With the rise of companies like Airbnb and VRBO, you might be thinking of adding short term rentals to your holdings. This can be great for you but it could also create a tax trap. This article will help you navigate the complex rules for short term rentals and their treatment for federal income tax purposes.
Real Estate Professional Background
If you qualify as a real estate professional under the section 469 passive activity rules, you may receive special treatment when it comes to using real estate losses compared to other passive investors. For starters, real estate professionals can generally deduct losses from rentals against other types of income. This includes wages, investment income and other business income. Passive investors on the other hand can only deduct rental losses against other forms of passive income.
For example, if you have $100,000 wages and $100,000 of rental losses you would not net income. However, these losses may not be deductible on your tax return unless you qualify as a real estate professional.
Generally, you qualify as a real estate professional if:
- You spend more than half of your time in real estate activities in which you materially participate, and
- Those hours total more than 750 during the tax year.
However, just because you’re a real estate professional doesn’t mean all of your rental losses are automatically deductible. You still need to show material participation. This means that if you own several properties you must show material participation in each rental activity separately. However, you may elect to aggregate several properties into one real estate enterprise to meet the above test. Aggregation is important for real estate professionals with a large real estate enterprise.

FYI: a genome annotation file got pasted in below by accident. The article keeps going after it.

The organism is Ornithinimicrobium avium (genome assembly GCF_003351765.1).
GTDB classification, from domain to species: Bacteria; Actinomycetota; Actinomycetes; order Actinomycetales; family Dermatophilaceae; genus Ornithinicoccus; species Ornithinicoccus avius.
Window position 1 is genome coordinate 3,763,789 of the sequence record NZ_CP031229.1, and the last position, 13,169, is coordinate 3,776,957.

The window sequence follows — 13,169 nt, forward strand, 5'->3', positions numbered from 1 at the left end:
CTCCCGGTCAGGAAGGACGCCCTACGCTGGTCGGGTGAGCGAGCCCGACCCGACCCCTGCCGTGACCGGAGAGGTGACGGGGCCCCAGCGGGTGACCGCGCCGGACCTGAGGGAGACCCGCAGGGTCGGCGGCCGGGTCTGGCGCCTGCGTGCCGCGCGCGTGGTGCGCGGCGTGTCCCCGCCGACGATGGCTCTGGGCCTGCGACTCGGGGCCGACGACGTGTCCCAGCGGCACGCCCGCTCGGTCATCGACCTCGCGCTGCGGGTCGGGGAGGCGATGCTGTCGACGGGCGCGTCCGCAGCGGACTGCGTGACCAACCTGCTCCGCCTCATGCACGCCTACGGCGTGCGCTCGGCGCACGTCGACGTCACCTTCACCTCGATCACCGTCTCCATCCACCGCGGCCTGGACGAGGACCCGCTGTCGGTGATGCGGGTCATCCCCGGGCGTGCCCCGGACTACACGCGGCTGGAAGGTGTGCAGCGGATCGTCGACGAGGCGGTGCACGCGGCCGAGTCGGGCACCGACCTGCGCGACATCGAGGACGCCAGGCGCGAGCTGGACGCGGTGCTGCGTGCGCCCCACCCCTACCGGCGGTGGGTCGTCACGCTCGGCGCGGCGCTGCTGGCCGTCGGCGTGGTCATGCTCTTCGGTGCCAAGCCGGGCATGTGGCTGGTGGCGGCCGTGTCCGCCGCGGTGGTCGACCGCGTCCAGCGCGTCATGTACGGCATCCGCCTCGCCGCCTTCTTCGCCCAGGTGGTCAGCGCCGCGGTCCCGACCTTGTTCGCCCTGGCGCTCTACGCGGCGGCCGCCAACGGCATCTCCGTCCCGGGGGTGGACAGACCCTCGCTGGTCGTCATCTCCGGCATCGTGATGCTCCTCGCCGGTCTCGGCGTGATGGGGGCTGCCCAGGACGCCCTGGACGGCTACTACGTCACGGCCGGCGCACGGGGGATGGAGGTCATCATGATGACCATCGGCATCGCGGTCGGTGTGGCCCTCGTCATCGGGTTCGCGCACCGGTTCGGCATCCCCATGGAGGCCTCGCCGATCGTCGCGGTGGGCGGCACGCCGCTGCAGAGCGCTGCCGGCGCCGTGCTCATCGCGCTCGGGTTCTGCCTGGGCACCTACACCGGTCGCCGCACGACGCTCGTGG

Short Term Rental Rules
All rental activities are passive activities unless an exception applies (e.g., the real estate professional exception). These rules create higher hurdles for real estate professionals to jump over when compared to other non-rental activities. For example, a non-rental business owner can avoid the passive activity rules with as little as 100 hours.
You can circumvent the passive activity rules by classifying your short-term rental properties as non-rental activities. The regulations of section 469 provide several exceptions to the definition of a ‘rental activity’. Two of which are applicable to short term vacation rentals:
- The average period of customer use is 7 days or less, or
- The average period of customer use is 30 days or less, and significant personal services are provided by the taxpayer. This could be tours, cooking, cleaning – think traditional owner operated bed & breakfast.
If your property meets one of the above exceptions, you can use the general rules to determine material participation.
There are 7 separate tests to determine material participation but typically you can meet the material participation test either by:
- Participating more than 500 hours, or
- Participating more than 100 hours and no other person participates more than 100 hours in that same activity (e.g., employees and subcontractors).
These rules can be confusing so let’s look at an example: